Time is ripe for the entire banking sector to embrace blockchain.
After having downplayed it for a long time, banks and financial institutions have begun to acknowledge the potential of blockchain.
Last year, Goldman Sachs named Mathew McDermott as its first-ever Head of Digital Assets. McDermott believes that a new financial system is emerging where all the assets, liabilities, and transactions will be native to the blockchain.
Big Names Banking on Blockchain
Goldman Sachs is not the only financial institution dipping its toe in the blockchain industry. Signature Bank has its own blockchain-based Signet digital payments system that facilitates real-time payments and money transfers.
JPMorgan Chase launched its own digital coin, the JPM Coin, in October last year to facilitate global payments. JPMorgan has also set up a Blockchain Center of Excellence, which researches blockchain to develop solutions across its various business divisions.
Singapore-based DBS Bank issued its first-ever security token offerings with blockchain in May 2021. The bank’s DBS Digital Exchange (DDEx) leverages blockchain technology to facilitate secure and transparent fundraising from the private market.
While many more banks are exploring the possibility of integrating blockchain into their existing financial systems, many are still sitting on the fence. They risk being left behind as competitors leap forward with blockchain to build their dApps, DeFi platforms, tokens, and other offerings.
The Challenge of Getting Started
Banks and financial institutions are highly regulated for a reason. They are responsible for handling other people’s hard-earned money, and they play a vital role in the economy. Security, costs and transaction speeds are paramount when deciding what blockchain network they want to build their offerings on.
There are a variety of blockchain platforms such as Ethereum, QANplatform, Polkadot and others. None of them is perfect. It’s unlikely that you’ll find a perfect chain that all the world’s banks could use to build their solutions.
However, QANplatform delivers on things that matter the most: ease of use, security, cost, and transaction speed. QANplatform is essentially a quantum-resistant hybrid blockchain platform whose lattice-based cryptography secures your data even against quantum computer attacks.
It enables enterprises to build and deploy decentralized applications, tokens, and other solutions within minutes on hardware, cloud platforms, and virtualized architecture. In fact, QANplatform is the fastest blockchain to deploy to cloud platforms like Amazon AWS or Linode.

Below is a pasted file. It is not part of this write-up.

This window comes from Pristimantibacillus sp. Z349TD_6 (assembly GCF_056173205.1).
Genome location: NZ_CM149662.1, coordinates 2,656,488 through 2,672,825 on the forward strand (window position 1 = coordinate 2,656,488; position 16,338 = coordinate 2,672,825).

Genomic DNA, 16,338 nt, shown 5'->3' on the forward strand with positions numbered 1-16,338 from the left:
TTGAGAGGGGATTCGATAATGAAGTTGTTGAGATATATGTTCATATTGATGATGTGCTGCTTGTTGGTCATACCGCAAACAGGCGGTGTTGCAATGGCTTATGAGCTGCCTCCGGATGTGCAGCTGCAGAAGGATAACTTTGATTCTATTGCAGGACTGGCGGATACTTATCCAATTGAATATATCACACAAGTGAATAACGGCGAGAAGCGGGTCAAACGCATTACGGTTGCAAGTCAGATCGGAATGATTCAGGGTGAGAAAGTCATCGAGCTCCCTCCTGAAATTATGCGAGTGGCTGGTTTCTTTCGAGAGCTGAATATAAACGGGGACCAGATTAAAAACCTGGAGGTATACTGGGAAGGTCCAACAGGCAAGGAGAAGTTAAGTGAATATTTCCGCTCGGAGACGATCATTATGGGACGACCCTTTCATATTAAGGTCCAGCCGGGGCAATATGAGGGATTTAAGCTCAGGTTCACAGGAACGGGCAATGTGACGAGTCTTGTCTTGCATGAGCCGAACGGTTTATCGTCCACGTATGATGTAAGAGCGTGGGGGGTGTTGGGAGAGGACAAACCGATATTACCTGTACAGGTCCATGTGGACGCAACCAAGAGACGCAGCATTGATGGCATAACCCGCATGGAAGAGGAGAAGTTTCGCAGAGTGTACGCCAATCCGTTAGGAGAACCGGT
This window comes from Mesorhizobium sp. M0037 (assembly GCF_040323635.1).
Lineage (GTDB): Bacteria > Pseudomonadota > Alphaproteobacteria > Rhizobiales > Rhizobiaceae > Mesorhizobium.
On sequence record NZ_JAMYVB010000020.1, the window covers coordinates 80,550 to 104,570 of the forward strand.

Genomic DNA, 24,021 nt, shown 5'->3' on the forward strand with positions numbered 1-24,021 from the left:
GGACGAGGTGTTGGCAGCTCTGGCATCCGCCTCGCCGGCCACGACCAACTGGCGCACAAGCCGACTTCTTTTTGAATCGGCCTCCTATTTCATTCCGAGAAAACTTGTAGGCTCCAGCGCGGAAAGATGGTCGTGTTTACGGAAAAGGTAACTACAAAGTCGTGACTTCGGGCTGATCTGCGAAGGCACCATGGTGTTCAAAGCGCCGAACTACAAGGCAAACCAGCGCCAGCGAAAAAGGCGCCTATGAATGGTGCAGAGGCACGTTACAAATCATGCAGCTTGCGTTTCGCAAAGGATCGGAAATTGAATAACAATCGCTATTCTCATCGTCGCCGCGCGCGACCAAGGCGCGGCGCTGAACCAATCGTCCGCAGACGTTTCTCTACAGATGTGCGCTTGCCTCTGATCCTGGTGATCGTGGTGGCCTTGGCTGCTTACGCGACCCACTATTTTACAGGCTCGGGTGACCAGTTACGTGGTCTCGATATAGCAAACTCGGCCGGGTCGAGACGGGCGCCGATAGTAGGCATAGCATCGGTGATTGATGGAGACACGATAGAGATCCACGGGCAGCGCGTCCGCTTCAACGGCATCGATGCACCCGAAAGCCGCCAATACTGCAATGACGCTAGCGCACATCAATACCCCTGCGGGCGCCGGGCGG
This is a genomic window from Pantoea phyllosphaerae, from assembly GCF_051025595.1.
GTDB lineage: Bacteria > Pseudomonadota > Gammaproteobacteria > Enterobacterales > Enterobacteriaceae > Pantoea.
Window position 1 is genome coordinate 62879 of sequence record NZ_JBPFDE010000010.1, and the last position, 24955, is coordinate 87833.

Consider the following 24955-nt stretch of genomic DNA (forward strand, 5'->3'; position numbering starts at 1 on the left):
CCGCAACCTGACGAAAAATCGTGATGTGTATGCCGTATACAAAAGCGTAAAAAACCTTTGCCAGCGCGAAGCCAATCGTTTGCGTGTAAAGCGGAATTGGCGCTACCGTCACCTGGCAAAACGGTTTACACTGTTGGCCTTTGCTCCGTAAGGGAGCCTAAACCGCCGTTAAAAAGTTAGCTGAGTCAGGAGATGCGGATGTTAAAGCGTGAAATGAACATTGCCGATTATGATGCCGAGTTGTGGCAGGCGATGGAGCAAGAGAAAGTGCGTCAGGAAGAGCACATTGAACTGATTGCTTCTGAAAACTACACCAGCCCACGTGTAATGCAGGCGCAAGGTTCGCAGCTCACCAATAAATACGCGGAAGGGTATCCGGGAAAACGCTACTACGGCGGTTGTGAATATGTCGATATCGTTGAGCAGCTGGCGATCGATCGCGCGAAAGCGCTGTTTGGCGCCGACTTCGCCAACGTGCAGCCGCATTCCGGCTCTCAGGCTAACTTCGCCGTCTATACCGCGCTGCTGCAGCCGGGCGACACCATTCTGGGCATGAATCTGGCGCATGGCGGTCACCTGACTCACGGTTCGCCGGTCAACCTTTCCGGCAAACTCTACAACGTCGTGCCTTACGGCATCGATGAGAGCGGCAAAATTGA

As a hybrid blockchain, it allows institutions to choose what information to keep on the private chain and what information on the QAN public chain. The public blockchain handles 1,600 transactions per second (TPS) while the QAN private blockchain processes 97,000 TPS.
By comparison, Ethereum is currently capable of handling only about 30 transactions per second. Even though Ethereum is the dominant blockchain, it has been incapable of handling the boom in DeFi and NFTs as millions of new users entered the DeFi space. It is taking longer than ever before to process transactions, and gas fees have shot through the roof.
Many institutions have been exploring alternatives to move their projects away from Ethereum. The arrival of Ethereum 2.0 would solve these issues. It would move Ethereum from a Proof of Work consensus mechanism to a Proof of Stake mechanism. However, Ethereum 2.0 is more than a year away, which is a long time in the fast-moving blockchain world.
Layer-2 solutions have emerged to solve the scalability issues of Ethereum. Polkadot is a fine example of a Layer-2 solution. It is a smart contract blockchain that aims to bridge the independent blockchains to facilitate seamless communication and asset transfer between them.
Polkadot has two different types of blockchains: The relay chain where transactions are settled, and the user-created custom blockchains called parachains. The parachains depend on the relay chain to communicate with one another. They can also connect with external networks like Ethereum and Bitcoin.
At this point, Polkadot is quite picky on which projects can lease a parachain to build on its platform. That’s because the relay chain supports only up to 100 parchains. Polkadot holds a slot auction to pick the projects, dramatically reducing the chances for most institutions. If your project doesn’t need a dedicated parachain slot, you can participate with a “parathread” on a block-by-block basis.
Banks sitting on the fence would be better off embracing blockchain quickly rather than waiting until their wealthy clients start leaving them to enjoy instantaneous payments and money transfers elsewhere. Projects like QANplatform are giving them a fast, secure, and cheap way to dabble into the world of blockchain.